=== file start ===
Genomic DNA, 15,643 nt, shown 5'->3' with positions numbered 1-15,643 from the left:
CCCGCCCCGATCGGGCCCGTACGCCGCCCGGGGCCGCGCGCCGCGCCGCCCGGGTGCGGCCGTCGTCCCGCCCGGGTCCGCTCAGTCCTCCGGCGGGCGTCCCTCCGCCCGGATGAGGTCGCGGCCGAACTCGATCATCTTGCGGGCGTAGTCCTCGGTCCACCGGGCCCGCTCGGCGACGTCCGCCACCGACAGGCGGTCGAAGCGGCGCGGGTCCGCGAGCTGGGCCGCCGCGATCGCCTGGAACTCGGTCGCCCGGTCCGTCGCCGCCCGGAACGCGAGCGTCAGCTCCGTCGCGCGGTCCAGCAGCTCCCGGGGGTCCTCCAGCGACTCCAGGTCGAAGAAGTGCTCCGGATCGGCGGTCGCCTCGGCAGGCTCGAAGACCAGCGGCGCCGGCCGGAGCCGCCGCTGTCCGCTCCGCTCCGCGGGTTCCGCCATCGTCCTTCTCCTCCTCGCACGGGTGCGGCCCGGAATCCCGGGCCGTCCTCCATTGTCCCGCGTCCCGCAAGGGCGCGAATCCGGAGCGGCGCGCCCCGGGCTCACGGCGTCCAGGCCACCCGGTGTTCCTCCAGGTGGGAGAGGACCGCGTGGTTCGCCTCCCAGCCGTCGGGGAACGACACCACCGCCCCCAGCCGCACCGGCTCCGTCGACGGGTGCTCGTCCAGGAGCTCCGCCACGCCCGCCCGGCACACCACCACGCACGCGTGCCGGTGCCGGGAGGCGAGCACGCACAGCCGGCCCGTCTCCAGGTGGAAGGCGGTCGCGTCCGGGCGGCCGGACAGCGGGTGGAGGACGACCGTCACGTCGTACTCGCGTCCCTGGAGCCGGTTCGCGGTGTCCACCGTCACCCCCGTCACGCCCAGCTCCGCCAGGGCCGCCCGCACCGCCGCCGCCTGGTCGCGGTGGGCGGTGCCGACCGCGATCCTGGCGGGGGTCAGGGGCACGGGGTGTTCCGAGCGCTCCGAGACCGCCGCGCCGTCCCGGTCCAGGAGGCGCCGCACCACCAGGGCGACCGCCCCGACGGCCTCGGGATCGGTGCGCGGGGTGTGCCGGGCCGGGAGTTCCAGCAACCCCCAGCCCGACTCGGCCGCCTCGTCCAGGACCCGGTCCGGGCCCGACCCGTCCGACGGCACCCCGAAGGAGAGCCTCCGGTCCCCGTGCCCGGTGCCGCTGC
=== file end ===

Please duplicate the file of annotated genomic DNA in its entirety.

Genomic DNA, 15,643 nt, shown 5'->3' with positions numbered 1-15,643 from the left:
CCCGCCCCGATCGGGCCCGTACGCCGCCCGGGGCCGCGCGCCGCGCCGCCCGGGTGCGGCCGTCGTCCCGCCCGGGTCCGCTCAGTCCTCCGGCGGGCGTCCCTCCGCCCGGATGAGGTCGCGGCCGAACTCGATCATCTTGCGGGCGTAGTCCTCGGTCCACCGGGCCCGCTCGGCGACGTCCGCCACCGACAGGCGGTCGAAGCGGCGCGGGTCCGCGAGCTGGGCCGCCGCGATCGCCTGGAACTCGGTCGCCCGGTCCGTCGCCGCCCGGAACGCGAGCGTCAGCTCCGTCGCGCGGTCCAGCAGCTCCCGGGGGTCCTCCAGCGACTCCAGGTCGAAGAAGTGCTCCGGATCGGCGGTCGCCTCGGCAGGCTCGAAGACCAGCGGCGCCGGCCGGAGCCGCCGCTGTCCGCTCCGCTCCGCGGGTTCCGCCATCGTCCTTCTCCTCCTCGCACGGGTGCGGCCCGGAATCCCGGGCCGTCCTCCATTGTCCCGCGTCCCGCAAGGGCGCGAATCCGGAGCGGCGCGCCCCGGGCTCACGGCGTCCAGGCCACCCGGTGTTCCTCCAGGTGGGAGAGGACCGCGTGGTTCGCCTCCCAGCCGTCGGGGAACGACACCACCGCCCCCAGCCGCACCGGCTCCGTCGACGGGTGCTCGTCCAGGAGCTCCGCCACGCCCGCCCGGCACACCACCACGCACGCGTGCCGGTGCCGGGAGGCGAGCACGCACAGCCGGCCCGTCTCCAGGTGGAAGGCGGTCGCGTCCGGGCGGCCGGACAGCGGGTGGAGGACGACCGTCACGTCGTACTCGCGTCCCTGGAGCCGGTTCGCGGTGTCCACCGTCACCCCCGTCACGCCCAGCTCCGCCAGGGCCGCCCGCACCGCCGCCGCCTGGTCGCGGTGGGCGGTGCCGACCGCGATCCTGGCGGGGGTCAGGGGCACGGGGTGTTCCGAGCGCTCCGAGACCGCCGCGCCGTCCCGGTCCAGGAGGCGCCGCACCACCAGGGCGACCGCCCCGACGGCCTCGGGATCGGTGCGCGGGGTGTGCCGGGCCGGGAGTTCCAGCAACCCCCAGCCCGACTCGGCCGCCTCGTCCAGGACCCGGTCCGGGCCCGACCCGTCCGACGGCACCCCGAAGGAGAGCCTCCGGTCCCCGTGCCCGGTGCCGCTGC